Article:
Australia's World Cup conundrum: the search for a T20 finisher

The question of who fills the middle-order position(s) heading into the T20 World Cup remains unanswered

Andrew McGlashan
Andrew McGlashan
The target is 185. Australia are 160 for 4 after 18 overs. Who do you want at No. 6 to finish that chase?
As Aaron Finch's side travels to the West Indies then onto Bangladesh for 10 T20Is the question of who fills the middle-order finisher position(s) heading into the T20 World Cup remains one of the key areas they need to answer.
Once again this won't be a full-strength Australia side with numerous withdrawals over bubble fatigue. The batting has been especially hit without David Warner, Steven Smith, Glenn Maxwell and Marcus Stoinis.
However, uncertainty over middle-order batting positions (for the reference of this piece that will cover Nos 5-7) has not just crept up on Australia in recent months. It has been the area of the side that has proved the most difficult to settle upon.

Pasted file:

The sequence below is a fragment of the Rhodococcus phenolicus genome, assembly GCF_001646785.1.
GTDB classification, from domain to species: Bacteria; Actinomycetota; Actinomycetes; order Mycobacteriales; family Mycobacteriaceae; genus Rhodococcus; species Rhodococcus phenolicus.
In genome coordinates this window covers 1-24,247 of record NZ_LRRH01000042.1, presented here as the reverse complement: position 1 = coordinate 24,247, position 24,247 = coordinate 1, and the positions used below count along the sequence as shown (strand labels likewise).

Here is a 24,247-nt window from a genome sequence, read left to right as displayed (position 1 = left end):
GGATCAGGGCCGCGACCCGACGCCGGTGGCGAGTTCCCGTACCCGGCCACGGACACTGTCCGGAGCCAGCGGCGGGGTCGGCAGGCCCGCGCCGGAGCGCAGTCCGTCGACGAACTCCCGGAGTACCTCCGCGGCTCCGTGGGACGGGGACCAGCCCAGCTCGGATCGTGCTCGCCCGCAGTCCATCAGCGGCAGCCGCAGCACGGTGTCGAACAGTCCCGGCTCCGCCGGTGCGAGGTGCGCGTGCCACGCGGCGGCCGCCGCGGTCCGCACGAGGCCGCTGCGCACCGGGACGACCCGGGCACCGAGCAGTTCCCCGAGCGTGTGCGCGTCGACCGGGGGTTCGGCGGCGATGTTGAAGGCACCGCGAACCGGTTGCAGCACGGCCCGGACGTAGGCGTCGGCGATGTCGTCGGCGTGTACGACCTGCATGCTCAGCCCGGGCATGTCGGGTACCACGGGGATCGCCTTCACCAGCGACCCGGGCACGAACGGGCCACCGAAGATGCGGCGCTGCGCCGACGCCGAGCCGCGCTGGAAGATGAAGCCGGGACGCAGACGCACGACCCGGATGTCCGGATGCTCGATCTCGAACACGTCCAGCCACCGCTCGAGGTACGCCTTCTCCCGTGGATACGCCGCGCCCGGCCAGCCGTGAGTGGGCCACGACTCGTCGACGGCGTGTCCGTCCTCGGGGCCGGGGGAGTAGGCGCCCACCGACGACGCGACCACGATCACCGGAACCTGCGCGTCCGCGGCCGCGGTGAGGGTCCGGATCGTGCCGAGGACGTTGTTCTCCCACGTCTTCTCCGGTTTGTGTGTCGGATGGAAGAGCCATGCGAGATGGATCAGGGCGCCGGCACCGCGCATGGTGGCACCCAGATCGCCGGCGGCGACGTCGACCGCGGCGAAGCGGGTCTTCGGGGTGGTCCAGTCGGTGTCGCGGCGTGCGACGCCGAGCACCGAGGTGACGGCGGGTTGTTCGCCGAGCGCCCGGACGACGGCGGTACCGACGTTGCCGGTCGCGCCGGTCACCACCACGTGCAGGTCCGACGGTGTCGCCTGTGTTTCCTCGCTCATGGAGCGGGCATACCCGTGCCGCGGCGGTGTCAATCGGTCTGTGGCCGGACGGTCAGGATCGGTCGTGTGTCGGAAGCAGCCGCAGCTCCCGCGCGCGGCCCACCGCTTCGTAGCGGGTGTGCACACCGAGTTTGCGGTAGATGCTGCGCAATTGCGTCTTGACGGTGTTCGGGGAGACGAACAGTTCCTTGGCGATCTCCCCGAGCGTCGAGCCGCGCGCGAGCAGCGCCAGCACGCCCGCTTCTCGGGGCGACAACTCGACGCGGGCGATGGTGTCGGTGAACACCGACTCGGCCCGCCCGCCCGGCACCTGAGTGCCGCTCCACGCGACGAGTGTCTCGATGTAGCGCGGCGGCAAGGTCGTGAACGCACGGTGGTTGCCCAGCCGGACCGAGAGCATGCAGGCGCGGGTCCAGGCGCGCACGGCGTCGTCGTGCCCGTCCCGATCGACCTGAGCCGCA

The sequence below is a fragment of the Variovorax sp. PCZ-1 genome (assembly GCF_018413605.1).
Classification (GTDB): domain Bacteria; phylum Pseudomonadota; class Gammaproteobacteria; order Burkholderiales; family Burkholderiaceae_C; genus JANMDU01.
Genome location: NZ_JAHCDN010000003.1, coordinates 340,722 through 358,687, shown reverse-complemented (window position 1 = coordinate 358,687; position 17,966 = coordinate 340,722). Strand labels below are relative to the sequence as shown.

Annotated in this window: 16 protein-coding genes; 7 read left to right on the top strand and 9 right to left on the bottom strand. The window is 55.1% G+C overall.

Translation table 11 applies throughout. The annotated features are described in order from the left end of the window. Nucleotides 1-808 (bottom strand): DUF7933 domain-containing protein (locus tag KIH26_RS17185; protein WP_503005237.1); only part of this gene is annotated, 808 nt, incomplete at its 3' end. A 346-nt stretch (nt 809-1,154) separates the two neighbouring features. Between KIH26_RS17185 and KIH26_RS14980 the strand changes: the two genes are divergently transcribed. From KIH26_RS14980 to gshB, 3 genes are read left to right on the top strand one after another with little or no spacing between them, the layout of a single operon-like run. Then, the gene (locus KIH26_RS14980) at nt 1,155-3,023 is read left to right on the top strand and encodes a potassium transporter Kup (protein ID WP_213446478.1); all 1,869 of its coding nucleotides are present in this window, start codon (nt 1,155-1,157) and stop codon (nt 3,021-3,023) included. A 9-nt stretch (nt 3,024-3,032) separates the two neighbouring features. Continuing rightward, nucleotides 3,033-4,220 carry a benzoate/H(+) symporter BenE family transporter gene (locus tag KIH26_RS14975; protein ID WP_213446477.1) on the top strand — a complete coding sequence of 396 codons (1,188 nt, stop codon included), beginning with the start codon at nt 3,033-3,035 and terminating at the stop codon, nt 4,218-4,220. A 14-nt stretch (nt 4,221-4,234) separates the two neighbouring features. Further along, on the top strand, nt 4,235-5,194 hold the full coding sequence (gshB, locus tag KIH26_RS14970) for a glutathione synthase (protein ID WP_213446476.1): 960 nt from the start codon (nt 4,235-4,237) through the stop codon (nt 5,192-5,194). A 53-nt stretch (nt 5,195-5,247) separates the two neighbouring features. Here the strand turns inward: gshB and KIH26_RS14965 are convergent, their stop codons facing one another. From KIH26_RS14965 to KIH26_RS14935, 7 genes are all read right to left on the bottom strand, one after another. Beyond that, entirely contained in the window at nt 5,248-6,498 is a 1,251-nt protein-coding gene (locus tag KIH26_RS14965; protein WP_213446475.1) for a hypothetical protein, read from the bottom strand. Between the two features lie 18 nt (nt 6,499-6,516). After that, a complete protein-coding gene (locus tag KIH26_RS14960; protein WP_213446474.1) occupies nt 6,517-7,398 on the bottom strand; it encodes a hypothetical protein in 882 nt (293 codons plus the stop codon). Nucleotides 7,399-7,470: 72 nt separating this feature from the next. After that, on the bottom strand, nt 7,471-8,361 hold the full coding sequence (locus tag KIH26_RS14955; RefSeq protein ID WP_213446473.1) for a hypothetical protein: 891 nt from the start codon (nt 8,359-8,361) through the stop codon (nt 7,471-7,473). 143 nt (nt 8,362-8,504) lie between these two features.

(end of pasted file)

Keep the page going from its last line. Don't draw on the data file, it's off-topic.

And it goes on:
Whose turn is it next?
Since the 2016 T20 World Cup, where Australia did not get out of the group stage, they have used 25 players across those three middle-order slots. There will always be an element of batters moving through positions given the various scenarios created in T20 matches, but only Sri Lanka, with 30, have cycled through more options so far between World Cups.
Stoinis, Alex Carey - who is no longer a starter in the XI - and Ashton Agar have had the most regular opportunties and while Stoinis' numbers are decent it would be a leap to say the solution has been found.
It is the strike rate Australia have managed from those positions which highlights the issue. Since the last T20 World Cup the Nos 5-7 have struck at 118.53 putting them between Ireland and Bangladesh at the lower end of the table (with a cut-off of 20 matches). Hong Kong, Zimbabwe, UAE, Oman and PNG are the other teams below them.
Another way to look at it is the balls-per-boundaries and per-six from that same group of middle order positions. Again, Australia do not stand up well. They are bottom on balls-per-boundary among the current top 10 teams of the rankings and only Bangladesh have a worse balls-per-six ratio.
Square pegs, round holes?
One of the issues for Australia's selectors is that they have largely put players out of position for those middle-order roles. Most of them are top four batters in the BBL which is logical for those clubs who want the best out of those players but does not give them a proper chance to adjust to what is a very specialist and skilled role lower down. That was shown by Carey's difficulties adapting down the order.